Obviously the first step to that is deciding what is important to you and then scheduling time for it. Not only is it a mindset, it’s a habit…the more you do it the easier it gets. Health. Stress relief. Setting a good example. Eating more healthfully. Moving better. Getting stronger. Is living a fitter life important to you? No ‘buts’, this is a yes or no question. How will you feel when you are doing it? If your answers are yes and better, then you must make time for it. Your family and work life will benefit more than if the washing is done. And in fact, it’s not a question of having more time. It’s a matter of using the time we have more wisely.
In the simple yet mindful act of deciding that your fitness is important, the merely urgent loses a bit of its power over you. But just deciding it doesn’t make it so. Only action makes it a reality.
That’s where smart training comes in. It’s all about making the most out of the time you have. It’s about being effective AND efficient. It’s about working on your weaknesses to improve your overall performance, endurance and capacity. It’s about making you proud of your commitment to your health and the example you are choosing to give to others. It’s also about having MORE time (not to mention energy) to enjoy your favorite activities and hobbies, time with friends and family, quiet down time for yourself. It’s about helping you work towards your physical potential without spending countless hours doing less effective exercise.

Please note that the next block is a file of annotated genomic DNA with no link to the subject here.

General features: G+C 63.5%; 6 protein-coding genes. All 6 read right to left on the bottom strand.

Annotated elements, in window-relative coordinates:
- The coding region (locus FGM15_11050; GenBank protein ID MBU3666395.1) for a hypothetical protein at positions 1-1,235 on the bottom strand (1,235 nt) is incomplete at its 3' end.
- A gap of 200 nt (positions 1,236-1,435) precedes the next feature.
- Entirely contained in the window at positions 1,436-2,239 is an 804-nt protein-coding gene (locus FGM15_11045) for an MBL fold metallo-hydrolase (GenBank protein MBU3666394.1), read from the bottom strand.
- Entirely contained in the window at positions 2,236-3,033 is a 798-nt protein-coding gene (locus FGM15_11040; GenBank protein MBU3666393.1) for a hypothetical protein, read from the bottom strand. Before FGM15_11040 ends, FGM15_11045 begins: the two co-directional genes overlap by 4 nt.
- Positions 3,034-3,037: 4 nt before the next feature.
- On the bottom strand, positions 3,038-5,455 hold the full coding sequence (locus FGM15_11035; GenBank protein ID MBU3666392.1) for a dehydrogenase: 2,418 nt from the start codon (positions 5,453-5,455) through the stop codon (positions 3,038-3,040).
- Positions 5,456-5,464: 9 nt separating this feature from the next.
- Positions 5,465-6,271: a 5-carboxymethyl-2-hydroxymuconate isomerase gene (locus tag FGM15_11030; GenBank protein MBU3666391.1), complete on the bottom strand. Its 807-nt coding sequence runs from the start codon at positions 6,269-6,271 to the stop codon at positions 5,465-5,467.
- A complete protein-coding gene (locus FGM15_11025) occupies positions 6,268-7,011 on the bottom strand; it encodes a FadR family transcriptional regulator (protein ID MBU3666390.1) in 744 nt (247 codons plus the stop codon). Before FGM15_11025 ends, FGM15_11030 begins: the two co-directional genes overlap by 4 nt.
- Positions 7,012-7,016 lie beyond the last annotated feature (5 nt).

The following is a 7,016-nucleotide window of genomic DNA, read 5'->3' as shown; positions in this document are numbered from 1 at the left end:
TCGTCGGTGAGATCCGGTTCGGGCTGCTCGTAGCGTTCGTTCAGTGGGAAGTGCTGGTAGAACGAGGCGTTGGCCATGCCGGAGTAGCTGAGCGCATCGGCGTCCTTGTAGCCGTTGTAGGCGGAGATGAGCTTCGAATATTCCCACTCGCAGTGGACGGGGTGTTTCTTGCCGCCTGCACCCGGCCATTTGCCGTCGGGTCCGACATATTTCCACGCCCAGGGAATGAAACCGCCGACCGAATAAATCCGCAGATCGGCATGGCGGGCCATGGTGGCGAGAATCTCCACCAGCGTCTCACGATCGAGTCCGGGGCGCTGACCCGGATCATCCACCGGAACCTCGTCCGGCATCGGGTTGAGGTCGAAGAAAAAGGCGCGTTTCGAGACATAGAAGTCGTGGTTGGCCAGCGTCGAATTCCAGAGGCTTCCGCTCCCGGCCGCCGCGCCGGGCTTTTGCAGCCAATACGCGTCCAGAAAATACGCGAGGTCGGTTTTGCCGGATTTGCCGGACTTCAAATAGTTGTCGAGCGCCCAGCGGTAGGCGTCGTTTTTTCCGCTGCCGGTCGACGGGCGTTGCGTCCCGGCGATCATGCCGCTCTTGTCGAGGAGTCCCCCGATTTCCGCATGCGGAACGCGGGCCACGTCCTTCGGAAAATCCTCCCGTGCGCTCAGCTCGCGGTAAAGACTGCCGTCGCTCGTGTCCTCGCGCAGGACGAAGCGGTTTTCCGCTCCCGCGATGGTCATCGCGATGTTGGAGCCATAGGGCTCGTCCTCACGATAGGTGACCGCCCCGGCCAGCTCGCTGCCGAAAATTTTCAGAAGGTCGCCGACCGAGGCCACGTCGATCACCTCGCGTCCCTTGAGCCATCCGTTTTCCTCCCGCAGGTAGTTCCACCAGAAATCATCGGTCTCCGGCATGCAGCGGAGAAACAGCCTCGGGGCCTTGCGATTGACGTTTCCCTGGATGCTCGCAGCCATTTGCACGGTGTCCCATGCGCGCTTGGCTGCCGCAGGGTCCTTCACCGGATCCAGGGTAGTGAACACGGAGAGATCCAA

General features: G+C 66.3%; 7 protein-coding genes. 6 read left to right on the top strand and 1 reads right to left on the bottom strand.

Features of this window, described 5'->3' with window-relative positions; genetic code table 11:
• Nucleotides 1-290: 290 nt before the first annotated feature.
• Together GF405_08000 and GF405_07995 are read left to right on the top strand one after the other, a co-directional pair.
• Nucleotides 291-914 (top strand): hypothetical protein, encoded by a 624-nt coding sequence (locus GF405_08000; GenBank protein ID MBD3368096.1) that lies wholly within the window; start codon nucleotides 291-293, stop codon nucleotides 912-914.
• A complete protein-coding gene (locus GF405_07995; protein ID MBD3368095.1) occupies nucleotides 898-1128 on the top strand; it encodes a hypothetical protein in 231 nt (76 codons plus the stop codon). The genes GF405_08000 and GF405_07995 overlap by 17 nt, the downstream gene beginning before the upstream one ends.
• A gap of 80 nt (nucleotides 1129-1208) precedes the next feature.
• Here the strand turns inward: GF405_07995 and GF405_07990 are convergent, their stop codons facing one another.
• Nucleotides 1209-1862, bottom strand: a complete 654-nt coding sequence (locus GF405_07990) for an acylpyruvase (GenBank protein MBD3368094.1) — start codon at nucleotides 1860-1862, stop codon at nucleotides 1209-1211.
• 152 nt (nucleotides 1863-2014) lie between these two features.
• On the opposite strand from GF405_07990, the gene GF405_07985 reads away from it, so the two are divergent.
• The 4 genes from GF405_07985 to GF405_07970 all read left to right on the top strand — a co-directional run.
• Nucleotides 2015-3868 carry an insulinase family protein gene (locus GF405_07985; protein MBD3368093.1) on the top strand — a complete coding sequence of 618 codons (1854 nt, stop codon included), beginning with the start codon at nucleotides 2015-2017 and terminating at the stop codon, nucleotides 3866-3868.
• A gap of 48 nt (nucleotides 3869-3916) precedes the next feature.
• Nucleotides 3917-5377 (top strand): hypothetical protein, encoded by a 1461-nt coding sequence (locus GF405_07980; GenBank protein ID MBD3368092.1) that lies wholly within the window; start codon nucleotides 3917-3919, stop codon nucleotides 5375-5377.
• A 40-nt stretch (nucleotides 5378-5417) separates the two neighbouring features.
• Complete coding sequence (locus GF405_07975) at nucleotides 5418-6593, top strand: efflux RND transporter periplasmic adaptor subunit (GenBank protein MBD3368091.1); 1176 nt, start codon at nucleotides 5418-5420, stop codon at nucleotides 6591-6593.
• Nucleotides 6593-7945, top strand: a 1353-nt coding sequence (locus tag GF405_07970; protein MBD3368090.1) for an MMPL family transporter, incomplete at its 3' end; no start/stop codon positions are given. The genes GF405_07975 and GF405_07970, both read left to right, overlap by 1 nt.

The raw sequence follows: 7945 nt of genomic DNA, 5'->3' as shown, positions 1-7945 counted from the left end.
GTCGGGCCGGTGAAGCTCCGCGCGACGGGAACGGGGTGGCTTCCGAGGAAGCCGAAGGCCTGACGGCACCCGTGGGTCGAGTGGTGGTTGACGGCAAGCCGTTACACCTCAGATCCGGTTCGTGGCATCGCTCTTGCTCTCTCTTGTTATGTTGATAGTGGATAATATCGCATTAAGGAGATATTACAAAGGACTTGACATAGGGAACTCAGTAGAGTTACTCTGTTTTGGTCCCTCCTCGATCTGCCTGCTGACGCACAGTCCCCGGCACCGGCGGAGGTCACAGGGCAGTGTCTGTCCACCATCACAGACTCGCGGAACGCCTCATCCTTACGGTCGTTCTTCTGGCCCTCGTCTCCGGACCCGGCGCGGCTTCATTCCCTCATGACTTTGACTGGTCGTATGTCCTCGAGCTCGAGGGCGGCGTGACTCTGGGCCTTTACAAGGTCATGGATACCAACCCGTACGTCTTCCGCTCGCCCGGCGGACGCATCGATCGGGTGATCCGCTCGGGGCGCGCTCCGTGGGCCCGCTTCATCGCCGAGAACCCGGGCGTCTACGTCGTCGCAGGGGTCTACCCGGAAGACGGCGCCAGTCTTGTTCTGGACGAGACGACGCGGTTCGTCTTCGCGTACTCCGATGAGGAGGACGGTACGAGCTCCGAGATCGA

I admit it – being an instructor makes me biased. However, the proof is in the proverbial pudding: training with kettlebells will drastically decrease your workout time because it’s more efficient and more effective than any method you’ve used before. That makes it very smart training. No more slaving away at the gym for hours or pounding the pavement – unless you truly enjoy it. For those that do, two to three short kettlebell sessions per week will make you better at it. Just think how much more time you can spend with your family or do the things you love yet still reach your physical potential. Kettlebells are proven to increase strength, decrease body fat, increase bone density, BMR, flexibility, glucose tolerance and aerobic capacity. A kettlebell routine can also increase human growth hormone (HGH) naturally. HGH, which declines markedly after the age of 50, is responsible for fat burning, muscle building, increasing metabolism, improving the ratio of good to bad cholesterol, better immune system, increased sex drive and reduced risk of heart disease. Who doesn’t want an all around better quality of life? And do you know what the best part is? You don’t need to get all fancy either. In properly trained hands, simple kettlebell movements pack a great fitness punch. Remember not to mistake ‘simple’ for ‘easy.’